Distinction Between DUI and DWI
DUI designates driving under the influence, while DWI refers to driving while intoxicated. However, North Carolina’s Safe Roads Act of 1983 repealed previous laws on drunk driving and placed all drug and alcohol related driving laws under a single offense, which is driving while impaired (DWI).
Blood alcohol concentration—or content—(BAC) is used to define intoxication and provides an estimated measure of impairment. BAC is measured objectively, which means that it is important for individuals who are drinking to realize that regardless of how sober you may feel and behave, it is your BAC that matters legally.
All 50 states now use the benchmark of .08% BAC as the legal threshold for driving under the influence (DUI) or driving while impaired (DWI). This is significantly lower for commercial drivers with the level of impairment at .04%.
The laws and punishments for a DWI or DUI conviction vary from state to state. North Carolina, along with the other 49 states, and the District of Columbia, has what is known as “per se” laws. Per se laws generally establish that a person will be considered legally intoxicated once they show a BAC of .08 percent or higher. No further evidence of intoxication or impairment is needed for purposes of a DUI case.
North Carolina is one of only seven states, plus the District of Columbia, that have a “zero-tolerance” law. What does this mean? It means it is illegal for all drivers under the age of 21 to drive with any amount alcohol in their system. For instance, if you are under 21, and only had one glass of wine, you can be charged with a DWI even though your BAC is 0.00.
All states have “implied consent” laws. When you apply for a driver’s license, you give consent to field sobriety tests and chemical tests to determine impairment. A driver risks automatic license suspension and possibly further penalties should he or she refuse to submit to testing after being stopped when there is reasonable suspicion the driver is under the influence.
North Carolina law requires drivers to submit to the portable breath test (PBT) if the officer has reasonable suspicion of impaired driving. After the driver is arrested, they may be asked to take another breath test, which is more accurate than the PBT, and it is what prosecutors typically use in court to prove a DWI. Once arrested, the arresting officer must advise you of certain rights and potential consequences. This implied consent advisement must include the following:
- Of the right to refuse testing, but that such a refusal will result in immediate license revocation of at least one year;
- that a test result showing a BAC of .08% or higher will result in a license revocation of at least 30 days;
- of the right to contact an attorney and have a witness present to observe the testing procedures (provided that consultation with counsel and selecting a witness does not delay testing more than 30 minutes); and
- of the right to seek an independent alcohol test—in addition to that ordered by the officer—upon release.
In addition to, or in lieu of, a breath test, the driver may be asked to take a blood test. Once again, the implied consent advisement must be given. Should the driver refuse the blood test, or is unconscious, a blood sample can only be taken from the driver with a search warrant. N.C. Gen. Stat. Ann. §§ 20-16.2, 20-16.3, 20-139.1 (2017).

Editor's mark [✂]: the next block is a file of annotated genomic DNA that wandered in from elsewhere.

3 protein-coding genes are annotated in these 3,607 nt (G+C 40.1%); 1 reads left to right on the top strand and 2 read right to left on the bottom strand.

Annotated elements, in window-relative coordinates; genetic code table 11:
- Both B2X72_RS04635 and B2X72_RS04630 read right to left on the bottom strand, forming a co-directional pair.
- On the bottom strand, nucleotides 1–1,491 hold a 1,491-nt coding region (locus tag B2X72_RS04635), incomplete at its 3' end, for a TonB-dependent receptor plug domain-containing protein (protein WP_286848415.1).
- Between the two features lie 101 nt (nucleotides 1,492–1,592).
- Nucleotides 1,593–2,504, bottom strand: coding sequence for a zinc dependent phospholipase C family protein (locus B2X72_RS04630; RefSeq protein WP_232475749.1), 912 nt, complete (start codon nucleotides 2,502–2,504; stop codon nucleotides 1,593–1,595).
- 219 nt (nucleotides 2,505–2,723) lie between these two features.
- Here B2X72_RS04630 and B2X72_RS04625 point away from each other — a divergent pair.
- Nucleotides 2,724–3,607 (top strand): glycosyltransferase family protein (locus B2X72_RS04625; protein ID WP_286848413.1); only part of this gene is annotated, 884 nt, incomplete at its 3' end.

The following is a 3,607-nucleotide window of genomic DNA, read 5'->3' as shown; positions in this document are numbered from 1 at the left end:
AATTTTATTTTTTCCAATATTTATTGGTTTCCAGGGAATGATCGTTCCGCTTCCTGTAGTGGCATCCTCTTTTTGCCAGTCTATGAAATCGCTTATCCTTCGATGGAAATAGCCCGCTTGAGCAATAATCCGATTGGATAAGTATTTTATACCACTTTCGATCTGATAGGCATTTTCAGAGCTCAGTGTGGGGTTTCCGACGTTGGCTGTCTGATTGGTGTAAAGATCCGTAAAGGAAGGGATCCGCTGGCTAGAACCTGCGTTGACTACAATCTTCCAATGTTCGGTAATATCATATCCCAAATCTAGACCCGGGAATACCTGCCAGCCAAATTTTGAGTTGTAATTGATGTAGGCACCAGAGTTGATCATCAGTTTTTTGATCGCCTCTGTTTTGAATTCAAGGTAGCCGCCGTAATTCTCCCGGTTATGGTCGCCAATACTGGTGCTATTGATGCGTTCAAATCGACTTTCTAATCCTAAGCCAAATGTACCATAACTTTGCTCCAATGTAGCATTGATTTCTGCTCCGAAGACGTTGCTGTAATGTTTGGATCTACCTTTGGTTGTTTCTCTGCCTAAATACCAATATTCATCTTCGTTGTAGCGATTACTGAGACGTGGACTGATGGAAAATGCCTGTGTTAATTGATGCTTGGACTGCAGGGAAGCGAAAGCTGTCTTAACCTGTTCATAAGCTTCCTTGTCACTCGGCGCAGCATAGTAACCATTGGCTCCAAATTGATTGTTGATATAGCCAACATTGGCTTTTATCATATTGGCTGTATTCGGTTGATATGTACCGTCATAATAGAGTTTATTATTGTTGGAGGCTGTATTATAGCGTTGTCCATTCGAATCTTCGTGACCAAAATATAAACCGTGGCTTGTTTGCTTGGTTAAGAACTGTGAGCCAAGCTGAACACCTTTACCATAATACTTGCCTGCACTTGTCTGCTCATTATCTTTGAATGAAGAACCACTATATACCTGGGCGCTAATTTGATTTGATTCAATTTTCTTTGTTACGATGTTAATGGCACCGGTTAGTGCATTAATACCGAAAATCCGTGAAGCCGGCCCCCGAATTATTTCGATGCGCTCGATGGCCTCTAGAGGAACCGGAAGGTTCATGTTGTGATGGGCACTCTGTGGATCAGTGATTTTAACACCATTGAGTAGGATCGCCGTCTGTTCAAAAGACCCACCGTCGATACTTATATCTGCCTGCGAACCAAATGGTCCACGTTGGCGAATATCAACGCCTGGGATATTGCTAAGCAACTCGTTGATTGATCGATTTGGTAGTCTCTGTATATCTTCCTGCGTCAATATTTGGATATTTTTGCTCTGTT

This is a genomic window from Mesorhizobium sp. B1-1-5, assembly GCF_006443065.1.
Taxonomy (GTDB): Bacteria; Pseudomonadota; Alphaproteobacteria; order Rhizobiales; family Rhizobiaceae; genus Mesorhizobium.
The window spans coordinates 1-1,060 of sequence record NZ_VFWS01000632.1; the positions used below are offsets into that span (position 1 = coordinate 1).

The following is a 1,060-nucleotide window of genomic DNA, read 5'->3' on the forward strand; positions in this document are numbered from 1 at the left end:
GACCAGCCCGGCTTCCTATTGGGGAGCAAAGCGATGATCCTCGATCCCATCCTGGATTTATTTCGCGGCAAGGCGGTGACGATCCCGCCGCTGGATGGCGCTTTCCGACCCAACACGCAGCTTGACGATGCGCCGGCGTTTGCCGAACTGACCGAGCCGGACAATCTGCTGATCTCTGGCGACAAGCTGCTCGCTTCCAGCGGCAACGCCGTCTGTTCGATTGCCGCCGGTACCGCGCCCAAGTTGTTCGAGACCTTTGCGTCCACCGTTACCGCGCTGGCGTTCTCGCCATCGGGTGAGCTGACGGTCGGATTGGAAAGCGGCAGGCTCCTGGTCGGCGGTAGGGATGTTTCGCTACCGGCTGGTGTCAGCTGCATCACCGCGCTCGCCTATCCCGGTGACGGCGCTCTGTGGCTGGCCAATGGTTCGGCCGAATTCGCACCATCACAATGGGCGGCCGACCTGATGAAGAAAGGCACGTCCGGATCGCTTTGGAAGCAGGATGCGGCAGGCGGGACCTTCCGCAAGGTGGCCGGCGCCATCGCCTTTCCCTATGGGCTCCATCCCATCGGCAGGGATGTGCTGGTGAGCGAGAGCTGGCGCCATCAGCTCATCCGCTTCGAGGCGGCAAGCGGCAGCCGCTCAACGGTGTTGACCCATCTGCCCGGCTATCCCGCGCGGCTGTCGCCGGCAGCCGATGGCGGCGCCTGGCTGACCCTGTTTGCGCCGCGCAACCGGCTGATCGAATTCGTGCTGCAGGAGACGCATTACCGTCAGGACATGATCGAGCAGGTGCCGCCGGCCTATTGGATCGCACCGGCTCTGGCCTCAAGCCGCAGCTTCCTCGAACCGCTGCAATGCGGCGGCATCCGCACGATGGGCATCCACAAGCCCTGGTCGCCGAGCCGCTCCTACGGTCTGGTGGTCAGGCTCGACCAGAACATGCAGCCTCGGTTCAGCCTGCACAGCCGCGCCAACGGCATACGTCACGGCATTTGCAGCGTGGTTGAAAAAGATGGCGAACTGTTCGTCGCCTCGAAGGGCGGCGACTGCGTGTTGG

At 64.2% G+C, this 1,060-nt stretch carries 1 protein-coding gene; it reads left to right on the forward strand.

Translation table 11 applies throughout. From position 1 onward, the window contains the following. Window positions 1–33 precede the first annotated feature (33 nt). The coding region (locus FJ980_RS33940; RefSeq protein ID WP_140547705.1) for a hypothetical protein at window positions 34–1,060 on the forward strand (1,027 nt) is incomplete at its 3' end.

Penalties for Refusing Chemical Testing
A North Carolina driver who’s charged with an implied consent offense faces an immediate 30-day license revocation. An additional one-year revocation is imposed after an opportunity for a hearing (assuming the driver either does not request or loses at the hearing). Even if the driver is ultimately found not guilty of a DWI in criminal court, the one-year revocation for refusing chemical testing remains in effect. After completing six months of a refusal suspension, the driver can petition the court for a limited driving privilege for driving to and from places such as school and work.
Although criminal penalties are not imposed for chemical test refusals, the fact that a driver refused testing is generally admissible in criminal court to prove a DWI. The State may still be able to prove its case even without the results of a chemical test indicating the driver’s blood alcohol content. N.C. Gen. Stat. Ann. §§ 20-16.2, 20-16.5 (2017).
Penalties, Fines, and Sentencing
North Carolina DWI penalties are no joke and should NOT be taken lightly. The impact of a DWI conviction can affect, among other things, your current and future employment opportunities, educational opportunities, personal relationships, and finances.
There are five different potential levels of punishment once you are convicted of a DWI, ranging from the lowest, Level 5, up to Level 1. Under North Carolina’s sentencing structure, the court determines which level to impose by looking at a statutory list of factors that can aggravate and/or mitigate the culpability of the offender.
Penalties are based on your age, previous DWI offenses, and the type of driver’s license you possess. Penalties include, but are not limited to: fines; license suspension or revocation, temporary or permanent; jail time, in some cases mandatory jail time; enrollment in an alcohol safety class or substance abuse program; and a substantial increase in insurance rates.
In addition to criminal penalties, you may also face administrative penalties from the North Carolina Department of Transportation. You may have your driver’s license suspended at the time you are charged—and not yet—not convicted with a DWI.
The above information is a summary and outline of North Carolina’s DWI laws. North Carolina’s DWI laws are tough and the implications of a DWI charge and conviction are severe and complicated.